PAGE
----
Process Improvement- and the role of Information-Technology

Process Improvement- and the role of Information Technology

We have already noted that many healthcare systems are under pressure to change, indeed the recent global economic changes is forcing change across industries.

With less money available all around and the complexity of the challenges mounting, how are systems to cope?
As we have suggested the solutions will be an effective blend of people, process and technology.

Of the elements needed for change, it is worth singling out process improvement for further exploration. While the business process reengineering movement of the 1980s was evidently not a large success story, there is no doubt that we remain under pressure to work smarter, not harder.

Of the process improvement methodologies that have successfully grown in recent years, Lean Thinking, Six Sigma, Total Quality Management, PDCA,  let us look at Lean Thinking as an key player in this important field.

Originating from manufacturing origins, its fit within the Cynefin framework and complex systems thinking is worth considering..
Certainly in my reading on Lean thinking, few is any texts begin with an exploration of the complexity of the world, the nature of complex systems and how process improvement methodologies fit within those systems.
Rather Lean (in common with most other current process improvement methodologies) appears to take a more complicated view of systems, which certainly fit with the traditional engineering origins of Lean.

It is important to point out the huge success and impact of Lean thinking around the world, across industries, which points out its major value.  There are many examples of Lean success stories to be found, my own personal experience is from the major changes in Emergency Medicine in the NHS which leveraged Lean thinking is the story I am most familiar with and try to share..

So while it is evident that Lean thinking has clearly “added value” within complex systems, I believe there is room for an even greater fit with complex information intensive industries such as healthcare.

Within complex systems, process improvement methodologies should take an iterative approach (rather than waterfall approach) to system redesign.
The first iteration should begin with an analysis of the core (and generic) processes within the system.
Within the Lean methodologies, this involves an exploration of value streams  that relate to key processes within the organisation. Most of this value stream mapping is done at a physical layer which makes obvious sense if dealing with physical objects, in a manufacturing environment or other.
However if improving information intensive processes (which are predominant in a field like healthcare) to add real value we need to explore the underpinning logical processes in systems.. i.e. to look for the generic within.

So while the traditional approach to process redesign moves between;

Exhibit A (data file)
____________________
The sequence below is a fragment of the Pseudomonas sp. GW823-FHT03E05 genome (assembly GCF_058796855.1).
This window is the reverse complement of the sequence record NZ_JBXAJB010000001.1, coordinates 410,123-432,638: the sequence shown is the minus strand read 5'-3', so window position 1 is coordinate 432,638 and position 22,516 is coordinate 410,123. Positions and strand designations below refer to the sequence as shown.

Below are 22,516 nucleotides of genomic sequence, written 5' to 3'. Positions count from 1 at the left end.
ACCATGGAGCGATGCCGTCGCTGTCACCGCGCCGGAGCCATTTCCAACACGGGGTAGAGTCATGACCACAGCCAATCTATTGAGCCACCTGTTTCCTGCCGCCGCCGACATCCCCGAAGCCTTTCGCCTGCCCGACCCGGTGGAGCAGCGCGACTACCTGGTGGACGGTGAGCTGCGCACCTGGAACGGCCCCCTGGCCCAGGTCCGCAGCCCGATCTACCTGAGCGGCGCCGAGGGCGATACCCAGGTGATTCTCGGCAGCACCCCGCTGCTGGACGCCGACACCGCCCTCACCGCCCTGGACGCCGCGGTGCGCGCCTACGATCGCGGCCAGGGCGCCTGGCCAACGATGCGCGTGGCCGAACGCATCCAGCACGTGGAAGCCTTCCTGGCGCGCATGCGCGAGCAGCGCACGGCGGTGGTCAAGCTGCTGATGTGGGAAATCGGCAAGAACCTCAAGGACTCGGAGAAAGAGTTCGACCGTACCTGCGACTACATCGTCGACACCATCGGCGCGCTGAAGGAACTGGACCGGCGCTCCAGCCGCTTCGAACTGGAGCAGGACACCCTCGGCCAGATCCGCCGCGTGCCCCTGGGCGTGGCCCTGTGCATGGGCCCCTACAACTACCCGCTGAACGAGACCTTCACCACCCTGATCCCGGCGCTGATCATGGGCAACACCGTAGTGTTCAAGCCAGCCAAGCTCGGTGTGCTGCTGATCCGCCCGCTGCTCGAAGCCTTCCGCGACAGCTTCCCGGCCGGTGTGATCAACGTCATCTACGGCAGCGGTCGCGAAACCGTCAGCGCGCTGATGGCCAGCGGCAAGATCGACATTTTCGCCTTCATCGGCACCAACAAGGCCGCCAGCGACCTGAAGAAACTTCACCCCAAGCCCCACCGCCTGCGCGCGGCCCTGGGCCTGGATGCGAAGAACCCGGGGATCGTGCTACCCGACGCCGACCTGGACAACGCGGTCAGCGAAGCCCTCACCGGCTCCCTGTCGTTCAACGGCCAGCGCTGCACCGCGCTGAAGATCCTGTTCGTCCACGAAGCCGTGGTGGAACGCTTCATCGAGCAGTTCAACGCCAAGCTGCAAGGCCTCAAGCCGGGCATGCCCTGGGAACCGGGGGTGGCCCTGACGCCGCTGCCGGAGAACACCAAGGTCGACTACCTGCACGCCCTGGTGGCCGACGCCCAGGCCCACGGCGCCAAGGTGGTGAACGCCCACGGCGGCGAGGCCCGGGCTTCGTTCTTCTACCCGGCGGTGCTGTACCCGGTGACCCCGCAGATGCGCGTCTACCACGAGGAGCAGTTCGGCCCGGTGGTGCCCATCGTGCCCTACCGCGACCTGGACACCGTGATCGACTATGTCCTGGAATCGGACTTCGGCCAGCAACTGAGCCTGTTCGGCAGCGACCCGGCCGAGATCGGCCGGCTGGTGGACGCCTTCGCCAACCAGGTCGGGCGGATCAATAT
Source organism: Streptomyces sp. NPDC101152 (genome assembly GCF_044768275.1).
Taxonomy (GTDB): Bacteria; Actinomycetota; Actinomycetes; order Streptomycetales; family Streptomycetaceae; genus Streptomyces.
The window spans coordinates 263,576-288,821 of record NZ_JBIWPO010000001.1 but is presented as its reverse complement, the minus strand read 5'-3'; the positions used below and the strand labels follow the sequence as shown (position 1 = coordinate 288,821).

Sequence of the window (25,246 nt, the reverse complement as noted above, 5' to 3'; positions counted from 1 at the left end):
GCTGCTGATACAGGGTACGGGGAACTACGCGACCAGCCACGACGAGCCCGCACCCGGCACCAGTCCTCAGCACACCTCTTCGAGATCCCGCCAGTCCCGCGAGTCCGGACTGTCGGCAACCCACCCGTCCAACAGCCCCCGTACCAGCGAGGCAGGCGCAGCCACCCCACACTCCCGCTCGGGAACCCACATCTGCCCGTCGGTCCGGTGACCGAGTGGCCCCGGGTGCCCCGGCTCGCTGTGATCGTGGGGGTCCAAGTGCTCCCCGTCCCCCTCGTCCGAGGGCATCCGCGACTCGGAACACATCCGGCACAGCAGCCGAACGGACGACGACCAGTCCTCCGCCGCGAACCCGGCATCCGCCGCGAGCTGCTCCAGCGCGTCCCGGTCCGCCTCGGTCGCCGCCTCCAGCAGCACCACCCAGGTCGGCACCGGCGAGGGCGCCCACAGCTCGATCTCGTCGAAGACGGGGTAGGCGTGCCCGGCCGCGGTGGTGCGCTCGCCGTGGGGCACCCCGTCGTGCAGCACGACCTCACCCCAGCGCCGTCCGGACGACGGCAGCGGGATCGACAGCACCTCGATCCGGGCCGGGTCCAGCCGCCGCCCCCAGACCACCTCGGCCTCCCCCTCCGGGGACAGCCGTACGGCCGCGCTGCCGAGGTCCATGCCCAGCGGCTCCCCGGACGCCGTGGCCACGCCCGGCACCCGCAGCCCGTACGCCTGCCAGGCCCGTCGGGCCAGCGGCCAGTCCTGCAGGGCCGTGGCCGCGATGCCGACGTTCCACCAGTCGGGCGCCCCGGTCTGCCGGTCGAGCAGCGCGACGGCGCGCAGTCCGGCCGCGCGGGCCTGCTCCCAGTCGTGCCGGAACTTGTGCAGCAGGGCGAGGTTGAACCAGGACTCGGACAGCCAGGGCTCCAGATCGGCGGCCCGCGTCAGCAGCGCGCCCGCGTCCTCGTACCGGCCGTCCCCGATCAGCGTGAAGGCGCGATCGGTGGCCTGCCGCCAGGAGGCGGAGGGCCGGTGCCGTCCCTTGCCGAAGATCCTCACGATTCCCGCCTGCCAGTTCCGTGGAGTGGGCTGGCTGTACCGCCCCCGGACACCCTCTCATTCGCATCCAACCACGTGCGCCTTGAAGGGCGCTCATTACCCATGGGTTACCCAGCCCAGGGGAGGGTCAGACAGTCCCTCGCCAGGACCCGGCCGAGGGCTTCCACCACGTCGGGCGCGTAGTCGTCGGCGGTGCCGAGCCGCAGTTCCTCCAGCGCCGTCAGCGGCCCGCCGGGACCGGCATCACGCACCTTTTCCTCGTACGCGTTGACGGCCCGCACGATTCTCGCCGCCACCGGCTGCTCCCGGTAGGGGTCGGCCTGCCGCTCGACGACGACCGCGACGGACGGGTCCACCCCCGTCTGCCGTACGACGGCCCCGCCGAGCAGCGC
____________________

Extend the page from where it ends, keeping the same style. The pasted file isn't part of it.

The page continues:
Physical As Is
Physical To Be

This then transforms the process analysis from into a 2 layered (physical-logical) approach..
Physical As Is
Logical As Is
Logical To Be
Physical To Be

From an information systems point of view this 2 layered approach should be key to influencing the design of core elements (in software engineering terms those object- oriented classes needed at a logical layer) required to support the diversity that exist at the physical level.
This additional step may appear an added burden, but in my view unless and until you do this level of analysis you cannot tackle many of the key challenges of aligning process improvement efforts with an effective information systems architecture in complex information intensive fields.

My sense is that Lean thinking as a valuable and successful process improvement methodology appears agnostic about process analysis at this level for several reasons.
Historically Lean has emerged from a manufacturing background. While it is now thriving in the service industry field, Lean appears to remain agnostic about information systems analysis.

There may be some logic in doing so, as the number of Lean thinking success stories without IT demonstrate the value that can be added by changes with people and process alone. Equally there are a significant number of large IT projects that have neither improved processes or added value, which may warn Lean practitioners off delving into information science too deeply.

For now, the term “Lean IT” appears to refer to how to improve your IT service within your organisation… rather than…how to transform and add value from the core of your organisation by aligning both process improvement efforts and effective information systems.

Clearly there is room for change for the greater alignment of process improvement efforts and related information systems  to add value for all.
For now we move on, to look at this potential from an information systems perspective..


Jones D (2008) “Rethinking IT”


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